If there was one word that defined the Supreme Court’s oral arguments on Tuesday, it was “burden.” President Donald Trump’s lawyers and the Justice Department alike urged the justices to reject a batch of subpoenas from the House of Representatives and Manhattan District Attorney Cy Vance Jr. that seek to pry loose Trump’s financial records and tax returns. The arguments covered a wide swath of constitutional territory, including the scope of legislative and executive powers and the presidency’s relationship with the states.
But that word was almost inescapable. All of the parties involved seemed to agree that complying with the subpoenas would burden the president to some degree. In the eyes of his lawyers, that burden would be so onerous that it would, at the very least, compromise his ability to perform his official duties, if not undermine the executive branch itself.
Most of the debate surrounding these two cases focused on abstract principles like the separation of powers and the rule of law. But in Tuesday’s oral arguments, it was striking how both sides seemed to take for granted that the existence of this “burden” was self-evident. In truth, it’s hard to see how these subpoenas would actually create a tangible hardship for the executive branch were they enforced. What’s more, the presumption that they could actually disrupt the government itself appears to rest on a misunderstanding of how the executive branch actually works—under this president or any other.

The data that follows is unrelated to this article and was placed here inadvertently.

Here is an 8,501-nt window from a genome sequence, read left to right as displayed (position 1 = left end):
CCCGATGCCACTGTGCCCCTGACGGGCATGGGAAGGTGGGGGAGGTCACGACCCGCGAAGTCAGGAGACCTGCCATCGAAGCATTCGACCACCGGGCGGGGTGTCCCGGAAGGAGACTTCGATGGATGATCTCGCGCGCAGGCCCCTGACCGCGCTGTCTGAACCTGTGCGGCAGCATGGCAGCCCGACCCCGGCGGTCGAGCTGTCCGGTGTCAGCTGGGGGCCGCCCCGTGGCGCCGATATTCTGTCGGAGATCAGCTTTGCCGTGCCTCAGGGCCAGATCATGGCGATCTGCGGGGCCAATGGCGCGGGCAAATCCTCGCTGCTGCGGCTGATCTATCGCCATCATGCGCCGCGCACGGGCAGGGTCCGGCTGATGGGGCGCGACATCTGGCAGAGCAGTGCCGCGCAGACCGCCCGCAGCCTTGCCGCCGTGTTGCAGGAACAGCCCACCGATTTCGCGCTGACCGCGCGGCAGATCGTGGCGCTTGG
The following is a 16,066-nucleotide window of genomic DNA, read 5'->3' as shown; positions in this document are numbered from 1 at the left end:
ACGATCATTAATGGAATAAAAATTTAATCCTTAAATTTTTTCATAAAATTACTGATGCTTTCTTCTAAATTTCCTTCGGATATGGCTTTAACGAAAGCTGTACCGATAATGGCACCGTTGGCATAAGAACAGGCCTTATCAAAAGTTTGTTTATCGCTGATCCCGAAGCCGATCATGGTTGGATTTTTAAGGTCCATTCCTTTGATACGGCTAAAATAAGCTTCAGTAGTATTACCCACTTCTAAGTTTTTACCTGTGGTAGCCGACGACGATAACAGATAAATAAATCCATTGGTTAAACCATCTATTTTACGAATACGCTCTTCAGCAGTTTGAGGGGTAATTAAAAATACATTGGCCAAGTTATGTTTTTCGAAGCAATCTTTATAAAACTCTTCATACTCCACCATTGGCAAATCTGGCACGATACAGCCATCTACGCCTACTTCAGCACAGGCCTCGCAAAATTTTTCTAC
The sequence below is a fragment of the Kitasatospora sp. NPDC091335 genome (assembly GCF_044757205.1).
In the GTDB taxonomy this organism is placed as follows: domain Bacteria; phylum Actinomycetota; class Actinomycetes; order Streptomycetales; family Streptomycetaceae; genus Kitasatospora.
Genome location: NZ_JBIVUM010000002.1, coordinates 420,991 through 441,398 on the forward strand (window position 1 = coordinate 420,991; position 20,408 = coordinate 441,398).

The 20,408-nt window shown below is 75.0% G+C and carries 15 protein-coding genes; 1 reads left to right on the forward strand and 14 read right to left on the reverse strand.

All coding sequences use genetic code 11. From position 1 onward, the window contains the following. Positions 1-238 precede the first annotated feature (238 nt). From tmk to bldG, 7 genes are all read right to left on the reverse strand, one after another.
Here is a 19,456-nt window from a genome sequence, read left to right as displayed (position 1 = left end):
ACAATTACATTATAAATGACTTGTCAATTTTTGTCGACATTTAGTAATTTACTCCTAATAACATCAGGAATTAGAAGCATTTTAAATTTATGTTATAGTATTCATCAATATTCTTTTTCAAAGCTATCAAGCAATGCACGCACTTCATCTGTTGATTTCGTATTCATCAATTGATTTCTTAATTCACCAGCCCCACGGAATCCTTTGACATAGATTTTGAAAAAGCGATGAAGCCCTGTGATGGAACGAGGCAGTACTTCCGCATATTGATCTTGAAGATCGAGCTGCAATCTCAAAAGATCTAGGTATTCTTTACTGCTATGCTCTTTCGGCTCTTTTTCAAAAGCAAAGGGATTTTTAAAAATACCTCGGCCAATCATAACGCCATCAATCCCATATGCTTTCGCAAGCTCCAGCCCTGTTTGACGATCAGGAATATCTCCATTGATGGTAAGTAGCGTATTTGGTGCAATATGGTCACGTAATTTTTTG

At issue in both cases is whether the president is immune from official scrutiny or, if not, to what degree he is shielded from it. In Trump v. Mazars, Trump is resisting subpoenas from multiple House committees seeking his financial and business records. In Trump v. Vance, he is trying to fend off a similar investigation by the Manhattan district attorney’s office through a grand jury in New York. The queries are well founded: Trump is alone among post-Watergate presidents in not releasing his recent tax returns to the public, and there is ample reporting that raises questions about potential irregularities within them.
Trump tried to fight both sets of subpoenas in the lower courts without success. His personal lawyers urged the Supreme Court to intervene in his favor on a medley of grounds. In Mazars, they cast the House committees’ subpoenas as procedurally flawed and argued that their scope and purpose violated the separation of powers. His legal team made a simpler, yet considerably more audacious argument in Vance: that Trump is immune from prosecution while in office. “Criminal process targeting the president is a violation of the Constitution,” Jay Sekulow, one of Trump’s personal lawyers, told the justices.